MP3 Chapter Summaries
Don't have time to prepare before class? Download the summaries of the chapters onto your MP3 player or iPod to catch up while you're on the go. Save the files to "My Music" on your computer. From there, you can load the files directly to your MP3 player.Listen to MP3 AudioListen to Audio in Flash PlayerDownload Audio as ZIP FileLearning Objectives
Major concepts of the chapter that you should be familiar with.
- After having read the chapter, students should be able to
- Discuss what is meant by the new imperialism.
- Explain how religious, pseudo-scientific ideologies and nationalism encouraged the new imperialism.
- Discuss how the Europeans took advantage of the internal tensions between African chiefdoms in order to establish political, military, and economic control.
- Discuss how the scramble for Africa was exacerbated by competition between European countries and the role played by Leopold of Belgium.
- Describe the spread of Islamic reform in West Africa and its connection to Sufi brotherhoods, and relate it to Fodio’s jihad.
- Describe the mfecane tactics, adopted by Shaka and the Zulu, and what impact they had on the chiefdoms of Southern Africa.
- Discuss the relationship between the British and the Boers in Cape Town and the South African interior and what that relationship meant for the native peoples of the area.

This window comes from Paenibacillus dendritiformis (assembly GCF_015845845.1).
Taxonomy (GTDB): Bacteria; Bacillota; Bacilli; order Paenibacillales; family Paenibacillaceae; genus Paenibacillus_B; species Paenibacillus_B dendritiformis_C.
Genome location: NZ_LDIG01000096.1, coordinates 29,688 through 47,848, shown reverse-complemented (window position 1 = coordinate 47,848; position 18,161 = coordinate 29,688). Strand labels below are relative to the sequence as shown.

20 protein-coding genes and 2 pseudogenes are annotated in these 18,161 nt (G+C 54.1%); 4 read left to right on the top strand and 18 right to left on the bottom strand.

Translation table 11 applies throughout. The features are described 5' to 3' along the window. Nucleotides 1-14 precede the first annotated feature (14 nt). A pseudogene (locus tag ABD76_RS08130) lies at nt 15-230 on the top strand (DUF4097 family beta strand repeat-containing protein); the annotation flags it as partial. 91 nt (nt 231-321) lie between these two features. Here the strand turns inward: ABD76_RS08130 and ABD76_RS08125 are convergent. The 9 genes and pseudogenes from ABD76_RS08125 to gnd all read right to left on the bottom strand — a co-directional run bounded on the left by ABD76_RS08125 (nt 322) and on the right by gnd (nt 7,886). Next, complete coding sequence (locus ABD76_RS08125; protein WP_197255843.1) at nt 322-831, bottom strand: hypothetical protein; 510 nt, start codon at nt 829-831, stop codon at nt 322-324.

- Explain the syncretism of Nongqawuse and how her prophecies inadvertently led to the British conquest of the Xhosa.
- Describe some of the technological innovations that allowed Europeans to easily conquer the continent of Africa.
- Explain how the British came to be in charge of Egypt and what role the Suez Canal played in that shift in power.
- Explain what Mahdi means and how the Sudanese used that title to unify resistance to British control of the upper Nile Valley.
- Compare and contrast the causes and results of the Asante and Maji Maji revolts.
- Explain how the French formed the Federation of Indochina and what they hoped to gain from the region.
- Discuss the U.S. approach to forming an empire in Asia, through the acquisition of the Philippines and Hawaii.
- Describe how a commodity like rubber could be transplanted from one European empire to another and how such natural resources profited the imperialist powers.
- Describe the policies by which Ethiopia and Siam remained free of European imperialism.